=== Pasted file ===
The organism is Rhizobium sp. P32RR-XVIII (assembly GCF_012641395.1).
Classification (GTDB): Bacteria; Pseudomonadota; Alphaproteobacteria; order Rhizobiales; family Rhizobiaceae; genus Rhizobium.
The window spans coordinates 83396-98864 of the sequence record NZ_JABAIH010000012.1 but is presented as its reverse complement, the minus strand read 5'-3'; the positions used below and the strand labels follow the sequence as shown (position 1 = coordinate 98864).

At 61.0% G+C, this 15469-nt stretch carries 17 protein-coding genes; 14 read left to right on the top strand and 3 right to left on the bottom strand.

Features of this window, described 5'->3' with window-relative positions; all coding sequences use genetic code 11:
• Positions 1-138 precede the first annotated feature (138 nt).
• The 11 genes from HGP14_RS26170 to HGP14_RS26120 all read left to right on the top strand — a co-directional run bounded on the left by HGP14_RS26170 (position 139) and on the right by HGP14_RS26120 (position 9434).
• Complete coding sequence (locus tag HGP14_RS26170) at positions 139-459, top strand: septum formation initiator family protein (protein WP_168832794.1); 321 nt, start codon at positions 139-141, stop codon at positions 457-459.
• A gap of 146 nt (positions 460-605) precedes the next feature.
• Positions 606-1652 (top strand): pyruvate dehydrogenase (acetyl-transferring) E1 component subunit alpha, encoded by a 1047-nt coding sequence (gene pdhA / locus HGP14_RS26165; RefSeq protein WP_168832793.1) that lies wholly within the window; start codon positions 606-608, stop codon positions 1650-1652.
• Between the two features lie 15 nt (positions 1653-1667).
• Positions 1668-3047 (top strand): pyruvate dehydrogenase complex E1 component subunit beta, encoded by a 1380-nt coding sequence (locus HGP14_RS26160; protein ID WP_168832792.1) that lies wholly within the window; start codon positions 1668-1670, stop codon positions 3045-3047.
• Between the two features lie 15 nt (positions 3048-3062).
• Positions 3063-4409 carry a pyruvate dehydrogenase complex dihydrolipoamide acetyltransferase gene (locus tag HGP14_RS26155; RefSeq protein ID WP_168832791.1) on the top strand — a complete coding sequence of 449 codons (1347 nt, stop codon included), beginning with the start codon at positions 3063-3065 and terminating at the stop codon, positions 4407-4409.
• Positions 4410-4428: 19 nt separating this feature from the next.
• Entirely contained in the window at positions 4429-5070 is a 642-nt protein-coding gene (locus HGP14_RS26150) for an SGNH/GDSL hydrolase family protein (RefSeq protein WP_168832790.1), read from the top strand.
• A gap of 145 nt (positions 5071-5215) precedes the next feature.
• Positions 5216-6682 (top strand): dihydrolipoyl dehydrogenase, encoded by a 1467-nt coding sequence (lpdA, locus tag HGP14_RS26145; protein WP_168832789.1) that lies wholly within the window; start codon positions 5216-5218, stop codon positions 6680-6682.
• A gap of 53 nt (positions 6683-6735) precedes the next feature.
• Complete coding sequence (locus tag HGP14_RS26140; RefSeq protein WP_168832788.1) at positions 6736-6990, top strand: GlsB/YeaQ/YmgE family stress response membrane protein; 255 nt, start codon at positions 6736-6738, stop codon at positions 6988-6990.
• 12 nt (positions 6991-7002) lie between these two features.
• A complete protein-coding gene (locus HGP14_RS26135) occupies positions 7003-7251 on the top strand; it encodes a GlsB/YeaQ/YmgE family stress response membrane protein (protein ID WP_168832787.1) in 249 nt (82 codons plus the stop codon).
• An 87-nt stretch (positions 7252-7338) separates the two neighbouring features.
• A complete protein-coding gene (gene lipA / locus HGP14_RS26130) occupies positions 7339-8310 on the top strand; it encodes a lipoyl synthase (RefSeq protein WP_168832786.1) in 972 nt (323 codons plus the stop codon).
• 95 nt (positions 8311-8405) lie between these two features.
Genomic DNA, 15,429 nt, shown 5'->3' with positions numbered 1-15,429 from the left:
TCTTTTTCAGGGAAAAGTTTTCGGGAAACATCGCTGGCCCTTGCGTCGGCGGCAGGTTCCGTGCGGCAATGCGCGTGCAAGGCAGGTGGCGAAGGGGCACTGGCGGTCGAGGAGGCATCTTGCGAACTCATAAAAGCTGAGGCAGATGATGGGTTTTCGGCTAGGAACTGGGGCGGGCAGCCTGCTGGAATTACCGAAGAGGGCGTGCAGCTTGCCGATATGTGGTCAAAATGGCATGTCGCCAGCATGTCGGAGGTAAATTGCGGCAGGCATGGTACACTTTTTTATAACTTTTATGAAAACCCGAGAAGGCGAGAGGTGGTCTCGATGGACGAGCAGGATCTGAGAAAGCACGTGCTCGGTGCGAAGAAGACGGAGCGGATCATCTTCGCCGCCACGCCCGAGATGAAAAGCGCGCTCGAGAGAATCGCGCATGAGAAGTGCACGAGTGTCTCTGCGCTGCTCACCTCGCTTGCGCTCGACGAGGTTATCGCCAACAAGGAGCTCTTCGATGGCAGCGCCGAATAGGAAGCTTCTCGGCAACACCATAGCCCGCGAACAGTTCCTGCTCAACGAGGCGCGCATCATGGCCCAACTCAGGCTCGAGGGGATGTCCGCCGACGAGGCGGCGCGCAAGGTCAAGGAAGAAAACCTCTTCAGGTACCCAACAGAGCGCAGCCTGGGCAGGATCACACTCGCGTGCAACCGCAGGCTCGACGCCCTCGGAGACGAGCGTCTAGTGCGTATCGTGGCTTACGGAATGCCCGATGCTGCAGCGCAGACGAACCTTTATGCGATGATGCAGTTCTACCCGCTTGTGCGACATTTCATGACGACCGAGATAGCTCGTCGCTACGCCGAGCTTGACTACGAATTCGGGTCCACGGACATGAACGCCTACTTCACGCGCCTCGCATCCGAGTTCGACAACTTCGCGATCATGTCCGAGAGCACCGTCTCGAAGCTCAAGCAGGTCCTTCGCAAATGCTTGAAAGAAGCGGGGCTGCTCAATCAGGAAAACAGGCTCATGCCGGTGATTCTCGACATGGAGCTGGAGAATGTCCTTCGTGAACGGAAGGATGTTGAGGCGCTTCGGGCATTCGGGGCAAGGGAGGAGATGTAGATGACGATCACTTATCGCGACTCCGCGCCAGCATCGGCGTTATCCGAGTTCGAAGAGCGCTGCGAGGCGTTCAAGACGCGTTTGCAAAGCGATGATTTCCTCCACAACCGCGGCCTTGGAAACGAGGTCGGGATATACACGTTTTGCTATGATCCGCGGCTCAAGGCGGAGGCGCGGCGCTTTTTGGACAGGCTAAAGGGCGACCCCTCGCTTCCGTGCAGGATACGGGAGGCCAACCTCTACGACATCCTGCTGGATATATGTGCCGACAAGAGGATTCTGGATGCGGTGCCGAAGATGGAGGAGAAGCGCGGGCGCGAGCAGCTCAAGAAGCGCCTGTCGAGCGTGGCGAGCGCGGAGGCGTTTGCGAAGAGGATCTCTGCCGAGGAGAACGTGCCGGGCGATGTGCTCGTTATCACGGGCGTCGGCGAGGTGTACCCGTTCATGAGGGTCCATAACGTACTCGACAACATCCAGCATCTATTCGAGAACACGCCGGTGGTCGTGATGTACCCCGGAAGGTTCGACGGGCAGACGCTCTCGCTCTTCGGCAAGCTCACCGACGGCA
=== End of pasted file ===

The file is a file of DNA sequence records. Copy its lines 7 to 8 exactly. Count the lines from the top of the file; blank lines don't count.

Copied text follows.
• The 11 genes from HGP14_RS26170 to HGP14_RS26120 all read left to right on the top strand — a co-directional run bounded on the left by HGP14_RS26170 (position 139) and on the right by HGP14_RS26120 (position 9434).
• Complete coding sequence (locus tag HGP14_RS26170) at positions 139-459, top strand: septum formation initiator family protein (protein WP_168832794.1); 321 nt, start codon at positions 139-141, stop codon at positions 457-459.